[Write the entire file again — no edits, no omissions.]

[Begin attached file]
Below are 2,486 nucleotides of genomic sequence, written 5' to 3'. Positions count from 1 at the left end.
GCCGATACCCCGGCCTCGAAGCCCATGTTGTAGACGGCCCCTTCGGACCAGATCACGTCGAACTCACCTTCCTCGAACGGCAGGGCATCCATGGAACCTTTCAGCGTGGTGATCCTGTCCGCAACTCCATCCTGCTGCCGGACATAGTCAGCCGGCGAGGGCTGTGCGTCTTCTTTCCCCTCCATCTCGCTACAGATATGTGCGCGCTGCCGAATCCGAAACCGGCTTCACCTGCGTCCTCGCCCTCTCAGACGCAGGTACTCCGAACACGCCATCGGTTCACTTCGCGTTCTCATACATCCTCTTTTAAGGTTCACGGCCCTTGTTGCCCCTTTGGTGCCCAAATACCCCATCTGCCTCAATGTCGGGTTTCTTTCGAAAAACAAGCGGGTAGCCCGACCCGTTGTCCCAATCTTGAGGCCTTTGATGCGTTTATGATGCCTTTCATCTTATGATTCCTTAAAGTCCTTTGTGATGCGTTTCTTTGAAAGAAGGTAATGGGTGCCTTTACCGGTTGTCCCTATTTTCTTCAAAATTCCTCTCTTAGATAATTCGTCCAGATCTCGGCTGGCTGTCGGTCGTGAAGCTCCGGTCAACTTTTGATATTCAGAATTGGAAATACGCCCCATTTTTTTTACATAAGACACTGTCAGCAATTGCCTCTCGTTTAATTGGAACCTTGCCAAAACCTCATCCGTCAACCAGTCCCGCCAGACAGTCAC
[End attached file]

Below are 2,486 nucleotides of genomic sequence, written 5' to 3'. Positions count from 1 at the left end.
GCCGATACCCCGGCCTCGAAGCCCATGTTGTAGACGGCCCCTTCGGACCAGATCACGTCGAACTCACCTTCCTCGAACGGCAGGGCATCCATGGAACCTTTCAGCGTGGTGATCCTGTCCGCAACTCCATCCTGCTGCCGGACATAGTCAGCCGGCGAGGGCTGTGCGTCTTCTTTCCCCTCCATCTCGCTACAGATATGTGCGCGCTGCCGAATCCGAAACCGGCTTCACCTGCGTCCTCGCCCTCTCAGACGCAGGTACTCCGAACACGCCATCGGTTCACTTCGCGTTCTCATACATCCTCTTTTAAGGTTCACGGCCCTTGTTGCCCCTTTGGTGCCCAAATACCCCATCTGCCTCAATGTCGGGTTTCTTTCGAAAAACAAGCGGGTAGCCCGACCCGTTGTCCCAATCTTGAGGCCTTTGATGCGTTTATGATGCCTTTCATCTTATGATTCCTTAAAGTCCTTTGTGATGCGTTTCTTTGAAAGAAGGTAATGGGTGCCTTTACCGGTTGTCCCTATTTTCTTCAAAATTCCTCTCTTAGATAATTCGTCCAGATCTCGGCTGGCTGTCGGTCGTGAAGCTCCGGTCAACTTTTGATATTCAGAATTGGAAATACGCCCCATTTTTTTTACATAAGACACTGTCAGCAATTGCCTCTCGTTTAATTGGAACCTTGCCAAAACCTCATCCGTCAACCAGTCCCGCCAGACAGTCAC